Having interviewed Huckabee twice, I can tell you that he is extremely likable, very charming (as is his wife), and, frankly, probably the strongest potential candidate for Republicans in 2012. Not just because he would run strong in southern states, working class places, and the rust belt, areas of the country that have been creamed by globalization, but also because he historically had the support of blacks in Arkansas, a voting bloc Republicans have always had problems galvanizing. He wasn't afraid to go into Democratic strongholds to look for votes - and win them.
Interestingly enough, Ted Nugent was Huckabee's guest tonight, performing a rollicking version of "Cat Scratch Fever." Huckabee was clearly enjoying himself, even rolling his eyes when Nugent offered his more sexually graphic lyrics, which seemed to embarrass Huckabee. If he is having fun and he's happy, that's a good thing. Why wreck it running for president?

Ron Paul speaks in Exeter

Thanks to state Rep. Seth Cohn, R-Canterbury, for posting this AP video quote highlight reel of 2012 presidential candidate Ron Paul speaking in Exeter on his facebook account: (Seth and his wife are the ones sitting behind Rep. Paul, center-right):

Friday, May 13, 2011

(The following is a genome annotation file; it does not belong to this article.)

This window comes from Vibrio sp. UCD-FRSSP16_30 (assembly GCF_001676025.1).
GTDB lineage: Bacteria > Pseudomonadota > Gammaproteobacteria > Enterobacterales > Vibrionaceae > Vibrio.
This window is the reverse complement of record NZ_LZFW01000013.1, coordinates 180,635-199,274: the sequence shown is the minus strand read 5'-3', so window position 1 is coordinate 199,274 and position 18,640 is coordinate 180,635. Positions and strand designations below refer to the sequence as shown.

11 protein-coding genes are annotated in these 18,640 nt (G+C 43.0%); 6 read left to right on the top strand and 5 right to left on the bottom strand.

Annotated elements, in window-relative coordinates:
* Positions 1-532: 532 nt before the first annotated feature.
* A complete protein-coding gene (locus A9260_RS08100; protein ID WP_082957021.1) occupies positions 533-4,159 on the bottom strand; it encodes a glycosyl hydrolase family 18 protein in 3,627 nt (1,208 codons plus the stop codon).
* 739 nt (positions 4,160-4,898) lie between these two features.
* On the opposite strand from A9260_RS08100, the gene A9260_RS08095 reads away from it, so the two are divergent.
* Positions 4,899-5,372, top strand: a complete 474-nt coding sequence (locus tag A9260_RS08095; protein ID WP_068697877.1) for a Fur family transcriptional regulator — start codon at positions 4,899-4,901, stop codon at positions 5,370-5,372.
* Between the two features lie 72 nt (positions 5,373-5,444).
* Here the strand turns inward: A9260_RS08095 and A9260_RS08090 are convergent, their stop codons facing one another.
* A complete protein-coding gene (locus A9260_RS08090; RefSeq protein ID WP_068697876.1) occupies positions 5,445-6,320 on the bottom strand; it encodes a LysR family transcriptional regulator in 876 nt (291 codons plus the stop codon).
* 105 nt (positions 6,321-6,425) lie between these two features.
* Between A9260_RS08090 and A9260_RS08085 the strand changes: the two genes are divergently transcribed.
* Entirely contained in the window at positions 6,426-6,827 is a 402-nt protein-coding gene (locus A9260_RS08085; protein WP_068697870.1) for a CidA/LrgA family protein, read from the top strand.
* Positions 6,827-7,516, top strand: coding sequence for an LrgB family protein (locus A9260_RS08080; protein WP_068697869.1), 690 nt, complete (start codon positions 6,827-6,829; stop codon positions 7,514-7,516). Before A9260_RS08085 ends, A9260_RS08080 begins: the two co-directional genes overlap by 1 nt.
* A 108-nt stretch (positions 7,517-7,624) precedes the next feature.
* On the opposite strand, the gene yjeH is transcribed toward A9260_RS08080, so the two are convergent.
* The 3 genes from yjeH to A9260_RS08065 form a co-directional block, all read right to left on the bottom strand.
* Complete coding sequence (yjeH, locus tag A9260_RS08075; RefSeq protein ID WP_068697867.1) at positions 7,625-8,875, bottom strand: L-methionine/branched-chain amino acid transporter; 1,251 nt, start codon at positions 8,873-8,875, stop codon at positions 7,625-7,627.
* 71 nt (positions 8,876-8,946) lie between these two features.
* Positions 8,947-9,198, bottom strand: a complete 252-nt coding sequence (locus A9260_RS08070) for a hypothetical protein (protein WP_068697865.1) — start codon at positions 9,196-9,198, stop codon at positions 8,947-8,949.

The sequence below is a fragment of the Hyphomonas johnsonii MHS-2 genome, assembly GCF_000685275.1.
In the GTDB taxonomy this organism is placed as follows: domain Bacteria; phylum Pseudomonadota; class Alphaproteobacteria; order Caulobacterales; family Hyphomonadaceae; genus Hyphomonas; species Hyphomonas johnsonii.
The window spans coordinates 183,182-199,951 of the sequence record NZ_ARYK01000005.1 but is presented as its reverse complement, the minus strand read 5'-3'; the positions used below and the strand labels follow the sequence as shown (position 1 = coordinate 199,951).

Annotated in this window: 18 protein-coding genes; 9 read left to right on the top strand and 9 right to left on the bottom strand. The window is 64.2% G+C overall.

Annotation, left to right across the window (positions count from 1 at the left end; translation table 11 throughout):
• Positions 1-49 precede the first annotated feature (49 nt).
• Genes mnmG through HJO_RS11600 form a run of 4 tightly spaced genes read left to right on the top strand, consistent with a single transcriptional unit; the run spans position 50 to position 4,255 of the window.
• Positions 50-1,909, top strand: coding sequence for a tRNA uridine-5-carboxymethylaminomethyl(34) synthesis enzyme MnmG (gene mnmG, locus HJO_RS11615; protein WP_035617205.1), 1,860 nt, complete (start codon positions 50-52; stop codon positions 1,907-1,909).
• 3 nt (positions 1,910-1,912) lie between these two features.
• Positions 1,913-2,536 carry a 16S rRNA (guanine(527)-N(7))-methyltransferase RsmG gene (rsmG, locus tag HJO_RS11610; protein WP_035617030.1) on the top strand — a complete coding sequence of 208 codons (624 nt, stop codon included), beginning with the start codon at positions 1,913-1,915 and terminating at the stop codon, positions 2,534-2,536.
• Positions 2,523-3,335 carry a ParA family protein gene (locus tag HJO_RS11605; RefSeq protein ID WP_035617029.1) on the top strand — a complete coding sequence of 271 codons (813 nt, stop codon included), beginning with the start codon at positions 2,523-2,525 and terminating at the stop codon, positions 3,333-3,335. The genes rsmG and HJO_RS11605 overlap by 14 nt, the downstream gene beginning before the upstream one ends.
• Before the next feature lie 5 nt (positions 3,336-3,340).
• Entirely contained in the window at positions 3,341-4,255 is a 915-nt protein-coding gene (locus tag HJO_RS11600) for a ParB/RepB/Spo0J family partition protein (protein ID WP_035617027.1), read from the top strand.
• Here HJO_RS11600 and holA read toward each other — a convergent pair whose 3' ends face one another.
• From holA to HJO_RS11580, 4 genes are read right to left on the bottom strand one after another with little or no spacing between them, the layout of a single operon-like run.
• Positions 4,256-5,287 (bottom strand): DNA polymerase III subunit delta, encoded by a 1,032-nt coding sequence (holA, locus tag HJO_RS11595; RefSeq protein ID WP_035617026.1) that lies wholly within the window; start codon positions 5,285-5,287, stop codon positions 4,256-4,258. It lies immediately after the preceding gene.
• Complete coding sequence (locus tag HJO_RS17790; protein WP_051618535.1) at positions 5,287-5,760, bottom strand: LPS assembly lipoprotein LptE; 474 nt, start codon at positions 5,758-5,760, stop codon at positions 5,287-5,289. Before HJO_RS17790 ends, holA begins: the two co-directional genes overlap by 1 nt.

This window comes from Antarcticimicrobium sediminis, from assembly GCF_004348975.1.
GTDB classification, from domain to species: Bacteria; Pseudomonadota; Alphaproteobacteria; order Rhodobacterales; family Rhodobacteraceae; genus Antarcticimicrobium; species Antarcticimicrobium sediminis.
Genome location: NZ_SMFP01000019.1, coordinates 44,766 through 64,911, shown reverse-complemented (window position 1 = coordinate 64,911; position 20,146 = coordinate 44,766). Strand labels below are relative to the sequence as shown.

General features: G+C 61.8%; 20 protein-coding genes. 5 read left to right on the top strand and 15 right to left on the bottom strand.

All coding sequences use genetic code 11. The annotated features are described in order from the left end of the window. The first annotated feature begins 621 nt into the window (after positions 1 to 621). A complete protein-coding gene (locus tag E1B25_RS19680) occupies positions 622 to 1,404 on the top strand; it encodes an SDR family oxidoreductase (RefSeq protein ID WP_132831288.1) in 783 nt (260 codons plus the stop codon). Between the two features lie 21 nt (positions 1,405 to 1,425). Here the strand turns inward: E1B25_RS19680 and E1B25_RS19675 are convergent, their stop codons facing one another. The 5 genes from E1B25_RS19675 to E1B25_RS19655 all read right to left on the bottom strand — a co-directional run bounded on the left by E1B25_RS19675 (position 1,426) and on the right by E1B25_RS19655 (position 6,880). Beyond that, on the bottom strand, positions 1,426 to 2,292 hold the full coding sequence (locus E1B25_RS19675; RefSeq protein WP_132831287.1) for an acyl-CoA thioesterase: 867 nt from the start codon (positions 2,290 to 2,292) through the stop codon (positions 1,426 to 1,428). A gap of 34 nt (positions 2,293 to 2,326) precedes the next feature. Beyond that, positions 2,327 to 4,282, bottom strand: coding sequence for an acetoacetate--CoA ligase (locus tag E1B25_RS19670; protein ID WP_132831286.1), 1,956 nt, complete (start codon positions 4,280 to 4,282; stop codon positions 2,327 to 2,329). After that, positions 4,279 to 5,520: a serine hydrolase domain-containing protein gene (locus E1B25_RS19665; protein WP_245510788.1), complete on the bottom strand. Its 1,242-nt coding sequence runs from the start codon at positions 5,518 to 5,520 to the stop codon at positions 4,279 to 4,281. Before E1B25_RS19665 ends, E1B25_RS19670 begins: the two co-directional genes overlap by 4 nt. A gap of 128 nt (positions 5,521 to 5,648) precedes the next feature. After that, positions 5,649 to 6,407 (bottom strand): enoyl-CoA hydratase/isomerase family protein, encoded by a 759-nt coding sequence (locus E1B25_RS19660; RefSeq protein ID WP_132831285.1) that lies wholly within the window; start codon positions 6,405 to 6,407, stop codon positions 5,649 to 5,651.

End the Land Mine Plague

In the Public Interest By Ralph Nader
5/13/11

Everyday around the world innocent people, many of them children, are killed or injured by millions of unexploded land mines and cluster bombs. Some of the cluster bomblets look like candy or a toy which attract a child in a field, orchard, schoolyard or by the roadside.

Powerful aggressor nations are responsible for most of these anti-personal weapons being laid from land or by air. Most recently, Libya’s rulers laid mines on the outskirts of Ajdabiya as part of its battle against the resistance.

In 2006, Israel laid huge numbers of cluster bombs in southern Lebanon each of which contains lethal bomblets. For many months after the ceasefire, the United Nations could not get Israel, to provide its cluster bomb algorithms to UN experts so they could safely neutralize these heinous weapons. In that period many Lebanese, adults and children, became cluster bomb casualties. (Visit http://www.atfl.org and see the Cluster Bomb Victims photo gallery.)

Two broad-based international treaties address the humanitarian necessity to ban both weapons, just as many horrific chemical and biological weapons have been banned for years. For both treaties—one on land mines, the more recent on cluster bombs—the United States has been the egregious odd man out under both Republican and Democratic Administrations.

The 1997 Mine Ban Treaty has been signed by 133 countries including many U.S. allies. Not the United States, Russia, Israel and China all of whom are major producers, users or sellers of these lethal weapons. As reported by Human Rights Watch, 68 U.S. Senators—enough votes to ratify the Land Mine treaty, have urged President Obama to move on this urgent matter. Sixteen Nobel Peace Laureates have urged their fellow Laureate, Barack Obama, to live up to the spirit of this award and lead the U.S. in embracing this treaty.

But the “permanent government” persists especially when its current President is so preoccupied with all his wars, attacks, incursions and intrigues with foreign leaders, tribes, clans, and spies.